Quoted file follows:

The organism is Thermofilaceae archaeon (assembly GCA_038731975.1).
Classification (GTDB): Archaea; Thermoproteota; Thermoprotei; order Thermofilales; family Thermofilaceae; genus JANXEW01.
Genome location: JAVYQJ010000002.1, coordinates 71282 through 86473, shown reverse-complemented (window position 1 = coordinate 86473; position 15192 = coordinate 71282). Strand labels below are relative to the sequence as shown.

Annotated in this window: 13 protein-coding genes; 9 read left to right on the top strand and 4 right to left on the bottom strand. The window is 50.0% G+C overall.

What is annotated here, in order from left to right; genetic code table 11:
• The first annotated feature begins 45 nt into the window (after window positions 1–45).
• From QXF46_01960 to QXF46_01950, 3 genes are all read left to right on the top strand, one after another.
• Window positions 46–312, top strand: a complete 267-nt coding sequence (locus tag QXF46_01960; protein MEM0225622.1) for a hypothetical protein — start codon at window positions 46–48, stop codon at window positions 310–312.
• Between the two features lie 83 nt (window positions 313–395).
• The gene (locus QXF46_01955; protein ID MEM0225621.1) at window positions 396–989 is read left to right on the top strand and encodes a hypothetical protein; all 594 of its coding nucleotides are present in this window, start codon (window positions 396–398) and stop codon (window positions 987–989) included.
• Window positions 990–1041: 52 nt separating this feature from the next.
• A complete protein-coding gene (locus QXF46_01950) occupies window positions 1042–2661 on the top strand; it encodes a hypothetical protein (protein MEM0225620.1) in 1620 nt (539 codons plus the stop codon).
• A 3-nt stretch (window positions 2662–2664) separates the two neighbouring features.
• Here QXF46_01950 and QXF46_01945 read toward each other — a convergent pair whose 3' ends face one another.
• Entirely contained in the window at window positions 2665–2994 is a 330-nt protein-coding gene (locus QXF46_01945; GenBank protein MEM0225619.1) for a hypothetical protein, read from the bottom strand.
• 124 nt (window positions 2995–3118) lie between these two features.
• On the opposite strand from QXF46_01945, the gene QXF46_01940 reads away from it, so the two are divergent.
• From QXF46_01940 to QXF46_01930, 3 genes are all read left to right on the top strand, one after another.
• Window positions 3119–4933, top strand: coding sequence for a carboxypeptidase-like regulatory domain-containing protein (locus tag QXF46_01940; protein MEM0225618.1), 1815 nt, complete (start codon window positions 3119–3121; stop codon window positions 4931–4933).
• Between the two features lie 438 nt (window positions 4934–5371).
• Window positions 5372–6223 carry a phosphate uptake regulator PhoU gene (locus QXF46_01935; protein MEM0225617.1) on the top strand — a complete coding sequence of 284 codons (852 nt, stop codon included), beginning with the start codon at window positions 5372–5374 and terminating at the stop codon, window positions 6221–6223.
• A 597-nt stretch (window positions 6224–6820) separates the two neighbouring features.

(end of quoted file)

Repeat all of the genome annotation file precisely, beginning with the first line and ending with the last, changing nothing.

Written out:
The organism is Thermofilaceae archaeon (assembly GCA_038731975.1).
Classification (GTDB): Archaea; Thermoproteota; Thermoprotei; order Thermofilales; family Thermofilaceae; genus JANXEW01.
Genome location: JAVYQJ010000002.1, coordinates 71282 through 86473, shown reverse-complemented (window position 1 = coordinate 86473; position 15192 = coordinate 71282). Strand labels below are relative to the sequence as shown.

Annotated in this window: 13 protein-coding genes; 9 read left to right on the top strand and 4 right to left on the bottom strand. The window is 50.0% G+C overall.

What is annotated here, in order from left to right; genetic code table 11:
• The first annotated feature begins 45 nt into the window (after window positions 1–45).
• From QXF46_01960 to QXF46_01950, 3 genes are all read left to right on the top strand, one after another.
• Window positions 46–312, top strand: a complete 267-nt coding sequence (locus tag QXF46_01960; protein MEM0225622.1) for a hypothetical protein — start codon at window positions 46–48, stop codon at window positions 310–312.
• Between the two features lie 83 nt (window positions 313–395).
• The gene (locus QXF46_01955; protein ID MEM0225621.1) at window positions 396–989 is read left to right on the top strand and encodes a hypothetical protein; all 594 of its coding nucleotides are present in this window, start codon (window positions 396–398) and stop codon (window positions 987–989) included.
• Window positions 990–1041: 52 nt separating this feature from the next.
• A complete protein-coding gene (locus QXF46_01950) occupies window positions 1042–2661 on the top strand; it encodes a hypothetical protein (protein MEM0225620.1) in 1620 nt (539 codons plus the stop codon).
• A 3-nt stretch (window positions 2662–2664) separates the two neighbouring features.
• Here QXF46_01950 and QXF46_01945 read toward each other — a convergent pair whose 3' ends face one another.
• Entirely contained in the window at window positions 2665–2994 is a 330-nt protein-coding gene (locus QXF46_01945; GenBank protein MEM0225619.1) for a hypothetical protein, read from the bottom strand.
• 124 nt (window positions 2995–3118) lie between these two features.
• On the opposite strand from QXF46_01945, the gene QXF46_01940 reads away from it, so the two are divergent.
• From QXF46_01940 to QXF46_01930, 3 genes are all read left to right on the top strand, one after another.
• Window positions 3119–4933, top strand: coding sequence for a carboxypeptidase-like regulatory domain-containing protein (locus tag QXF46_01940; protein MEM0225618.1), 1815 nt, complete (start codon window positions 3119–3121; stop codon window positions 4931–4933).
• Between the two features lie 438 nt (window positions 4934–5371).
• Window positions 5372–6223 carry a phosphate uptake regulator PhoU gene (locus QXF46_01935; protein MEM0225617.1) on the top strand — a complete coding sequence of 284 codons (852 nt, stop codon included), beginning with the start codon at window positions 5372–5374 and terminating at the stop codon, window positions 6221–6223.
• A 597-nt stretch (window positions 6224–6820) separates the two neighbouring features.